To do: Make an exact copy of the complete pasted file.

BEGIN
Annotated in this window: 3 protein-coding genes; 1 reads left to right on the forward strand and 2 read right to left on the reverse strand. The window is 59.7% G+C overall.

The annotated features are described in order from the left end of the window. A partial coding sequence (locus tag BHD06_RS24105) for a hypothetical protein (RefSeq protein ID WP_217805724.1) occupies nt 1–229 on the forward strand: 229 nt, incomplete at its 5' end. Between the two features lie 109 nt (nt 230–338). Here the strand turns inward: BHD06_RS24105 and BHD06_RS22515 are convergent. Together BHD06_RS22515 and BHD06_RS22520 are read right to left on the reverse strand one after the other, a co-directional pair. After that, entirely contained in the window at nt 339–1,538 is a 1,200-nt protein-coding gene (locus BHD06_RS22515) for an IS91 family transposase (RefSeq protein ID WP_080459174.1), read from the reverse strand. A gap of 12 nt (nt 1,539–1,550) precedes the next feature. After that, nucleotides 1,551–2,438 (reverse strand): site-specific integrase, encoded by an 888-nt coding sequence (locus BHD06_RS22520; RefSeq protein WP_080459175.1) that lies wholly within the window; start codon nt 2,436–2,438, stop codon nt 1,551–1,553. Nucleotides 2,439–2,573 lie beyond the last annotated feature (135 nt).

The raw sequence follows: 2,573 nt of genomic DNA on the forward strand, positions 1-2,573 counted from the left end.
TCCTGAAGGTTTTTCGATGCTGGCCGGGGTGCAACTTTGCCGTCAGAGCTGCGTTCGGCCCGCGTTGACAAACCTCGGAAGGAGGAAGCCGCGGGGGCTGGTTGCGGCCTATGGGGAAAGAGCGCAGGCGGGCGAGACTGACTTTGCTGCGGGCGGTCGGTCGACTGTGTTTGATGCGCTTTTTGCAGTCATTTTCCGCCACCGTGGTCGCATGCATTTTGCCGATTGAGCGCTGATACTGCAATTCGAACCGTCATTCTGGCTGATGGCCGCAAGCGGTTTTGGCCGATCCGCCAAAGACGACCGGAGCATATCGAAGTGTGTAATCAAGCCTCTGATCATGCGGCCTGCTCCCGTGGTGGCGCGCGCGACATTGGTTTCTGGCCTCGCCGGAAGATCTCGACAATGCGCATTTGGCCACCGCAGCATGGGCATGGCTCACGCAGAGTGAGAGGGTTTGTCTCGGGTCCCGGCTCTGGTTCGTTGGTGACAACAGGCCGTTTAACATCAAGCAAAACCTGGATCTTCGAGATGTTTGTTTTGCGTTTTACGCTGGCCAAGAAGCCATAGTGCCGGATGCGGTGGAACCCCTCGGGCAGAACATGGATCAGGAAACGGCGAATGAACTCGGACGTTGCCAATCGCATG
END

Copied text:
Annotated in this window: 3 protein-coding genes; 1 reads left to right on the forward strand and 2 read right to left on the reverse strand. The window is 59.7% G+C overall.

The annotated features are described in order from the left end of the window. A partial coding sequence (locus tag BHD06_RS24105) for a hypothetical protein (RefSeq protein ID WP_217805724.1) occupies nt 1–229 on the forward strand: 229 nt, incomplete at its 5' end. Between the two features lie 109 nt (nt 230–338). Here the strand turns inward: BHD06_RS24105 and BHD06_RS22515 are convergent. Together BHD06_RS22515 and BHD06_RS22520 are read right to left on the reverse strand one after the other, a co-directional pair. After that, entirely contained in the window at nt 339–1,538 is a 1,200-nt protein-coding gene (locus BHD06_RS22515) for an IS91 family transposase (RefSeq protein ID WP_080459174.1), read from the reverse strand. A gap of 12 nt (nt 1,539–1,550) precedes the next feature. After that, nucleotides 1,551–2,438 (reverse strand): site-specific integrase, encoded by an 888-nt coding sequence (locus BHD06_RS22520; RefSeq protein WP_080459175.1) that lies wholly within the window; start codon nt 2,436–2,438, stop codon nt 1,551–1,553. Nucleotides 2,439–2,573 lie beyond the last annotated feature (135 nt).

The raw sequence follows: 2,573 nt of genomic DNA on the forward strand, positions 1-2,573 counted from the left end.
TCCTGAAGGTTTTTCGATGCTGGCCGGGGTGCAACTTTGCCGTCAGAGCTGCGTTCGGCCCGCGTTGACAAACCTCGGAAGGAGGAAGCCGCGGGGGCTGGTTGCGGCCTATGGGGAAAGAGCGCAGGCGGGCGAGACTGACTTTGCTGCGGGCGGTCGGTCGACTGTGTTTGATGCGCTTTTTGCAGTCATTTTCCGCCACCGTGGTCGCATGCATTTTGCCGATTGAGCGCTGATACTGCAATTCGAACCGTCATTCTGGCTGATGGCCGCAAGCGGTTTTGGCCGATCCGCCAAAGACGACCGGAGCATATCGAAGTGTGTAATCAAGCCTCTGATCATGCGGCCTGCTCCCGTGGTGGCGCGCGCGACATTGGTTTCTGGCCTCGCCGGAAGATCTCGACAATGCGCATTTGGCCACCGCAGCATGGGCATGGCTCACGCAGAGTGAGAGGGTTTGTCTCGGGTCCCGGCTCTGGTTCGTTGGTGACAACAGGCCGTTTAACATCAAGCAAAACCTGGATCTTCGAGATGTTTGTTTTGCGTTTTACGCTGGCCAAGAAGCCATAGTGCCGGATGCGGTGGAACCCCTCGGGCAGAACATGGATCAGGAAACGGCGAATGAACTCGGACGTTGCCAATCGCATG